But many Democrats, particularly in the Senate, have balked at the idea, saying they prefer a tax that has some hope of winning Republican support. In legislation that could be unveiled as early as this week, Senate Finance Committee Chairman Max Baucus (D-Mont.) is expected to propose a new tax on the health benefits that millions of Americans currently receive tax-free through employers.

Economists say taxing employer-sponsored benefits would help trim runaway health costs and force society to broadly share the burdens of reform. The idea also has bipartisan appeal. Former president George W. Bush and John Mc Cain (Ariz.), the 2008 GOP presidential candidate, championed a form of the tax; so did Obama advisers Jason Furman and Ezekiel Emanuel before they joined the administration.

The thought of this is an outrage, if the issue is affordable health care and to suggest taxing health care benefits? That is totally unreasonable, shall we be taxed after lung replacement on the air that is newly taken in? How about a tax on free speech, we do not have to pay to have the right of free speech so should that too be taxed? It would appear to be a Bi-partisan idea more though a Washington idea and the thought of someone so in a bubble that reality is created with Crayons and colored paper!

This is a idea of everyone having to share the cost? NO it is punishing those who have what you want everyone to have. I was once told that Colorado has a “View tax” if you own or buy land that has a scenic view you are taxed on the view. Idiotic! The Government does not have a RIGHT to tax everything in the name of the people. Nor is there a duty to do some as a form of punishment or atonement.

A tax should be a fair matter for all not singular for some, it falls into the age old argument of taxing the have because their are the have. In this case those who do already have health care would be taxed for having health care! Costello’s answer “How stupid do you want me to be?”.

Well you know that employers also provide toilet paper for the restroom used by the employees why not tax that too? Then there are the lights and the air conditioning least we forget there is also safety equipment for the safety of the employees. IDIOTIC!!!


Filed under Healthcare, Obama

5 responses to “TAXING HEALTH CARE?

  1. We should settle for nothing less than a single-payer system.
    “Tweeking” the system as is? Not acceptable.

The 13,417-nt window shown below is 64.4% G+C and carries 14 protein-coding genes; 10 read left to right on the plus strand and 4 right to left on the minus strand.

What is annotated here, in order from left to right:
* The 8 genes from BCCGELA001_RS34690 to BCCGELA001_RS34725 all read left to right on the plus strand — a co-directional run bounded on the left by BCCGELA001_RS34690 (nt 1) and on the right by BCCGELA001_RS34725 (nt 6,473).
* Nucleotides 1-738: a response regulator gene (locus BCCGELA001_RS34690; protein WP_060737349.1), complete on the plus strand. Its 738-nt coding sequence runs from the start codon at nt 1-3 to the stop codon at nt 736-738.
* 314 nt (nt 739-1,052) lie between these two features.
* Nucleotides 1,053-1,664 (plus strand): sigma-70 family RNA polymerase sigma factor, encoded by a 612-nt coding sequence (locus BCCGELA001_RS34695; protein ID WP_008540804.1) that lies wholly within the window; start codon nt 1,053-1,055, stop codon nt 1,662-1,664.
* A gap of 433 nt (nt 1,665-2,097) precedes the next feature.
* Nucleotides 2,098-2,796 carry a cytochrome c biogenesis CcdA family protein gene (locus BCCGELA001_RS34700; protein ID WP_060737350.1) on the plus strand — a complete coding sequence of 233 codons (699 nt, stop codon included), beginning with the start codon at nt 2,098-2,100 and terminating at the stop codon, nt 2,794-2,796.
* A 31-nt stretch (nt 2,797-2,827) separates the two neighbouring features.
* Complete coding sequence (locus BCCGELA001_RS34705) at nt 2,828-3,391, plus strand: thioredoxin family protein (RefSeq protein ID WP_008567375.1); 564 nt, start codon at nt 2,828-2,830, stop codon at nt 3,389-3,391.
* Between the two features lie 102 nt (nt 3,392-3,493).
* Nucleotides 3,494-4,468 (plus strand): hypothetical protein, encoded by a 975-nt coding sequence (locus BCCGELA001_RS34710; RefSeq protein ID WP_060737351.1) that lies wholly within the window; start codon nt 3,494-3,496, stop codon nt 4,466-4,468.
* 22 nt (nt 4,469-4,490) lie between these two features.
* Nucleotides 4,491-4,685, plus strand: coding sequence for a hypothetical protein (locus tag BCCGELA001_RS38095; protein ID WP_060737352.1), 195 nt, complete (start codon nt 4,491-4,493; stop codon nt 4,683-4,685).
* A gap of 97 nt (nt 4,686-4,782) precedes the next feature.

2. jammer5

    I hate to say it, but I doubt a single payer plan would have any chance of passing. “Tweaking” the system may be the only way to get the ball rolling towards a single payer system. From what I’ve read concerning congresses attitude, a single payer system will not pass. With that in mind, it may only be possible get a government-backed alternative to regular health insurance. That would be a foot in the door, and a start to a single payer plan, and that may be all we can hope to win now.

  3. klaus

    Two things. While I would love to see a single-payer, ain’t gonna happen. However, a public option will be the next best thing. No way the private sector can match gov’t costs–not while paying the CEO salaries and bonuses that they do.

    So, the public option will get us there by eventually driving the private insurers out of the business.

    Second, my first reaction about taxing employer health care benefits was not favorable. However, the thing to realize is that the higher up you go on the corporate food chain, the better your coverage. Those who could afford to pay out of pocket rarely–if ever–have to do so.

    Ergo, taxing plans that cost above a fairly low ceiling–say, $20k–will hit the fatcats and leave those of us who work for a living alone. So, this isn’t the worst idea.

    Of course, the devil is always in the details. But then, if employers start dropping coverage, then we move more quickly to single payer. But, admittedly, with a potentially ugly interim as people get dropped.

    But I would love to hear the screams of the upper crust as they’re confronted with the actual cost of their gold-plated medical coverage.

    And one last thing–we pay for that coverage. You, me, and anyone else who buys anything on the market. The costs are simply passed along to consumers. So the next time you hear someone squawk that they don’t want to pay taxes to cover some prole, the correct response is that we’re all paying for fatcat coverage right now.

  4. We’re probably paying for both ends of the income spectrum.

    I’m beginning to realize the sense of doing this in increments, but I’m not finished being sad about it.

  5. tosmarttobegop

    As I have said already, on this issue I am the closest to a Socialist, to me it is as much a fundamental need as food, clothing and shelter. Absolutely a right in a country that is the likes of the United States.
    My GP who is not a specialist a simply office call is $175.00 with the insurance our part is $45.00
    WE have that $45.00 as of now, sometimes it is not easy to have when needed. But this is a small town so those who can not afford it have little if any choice when the need is as simply as a script for a anti-biotitic.

    I can see the real values of a single payer for the citizens and even for business.
    As it is there is no real completive goal of the insurance companies. They more just take turns handling one company or another. Its a true racket, one year they low bid the others in order to get the business of company (A) then the next year becomes the turn of another insurance company. And each year the coverage goes down for the same price or goes higher to keep the same coverage.

    I am seeing now that the several different groups are focused on only one aspect of the issues.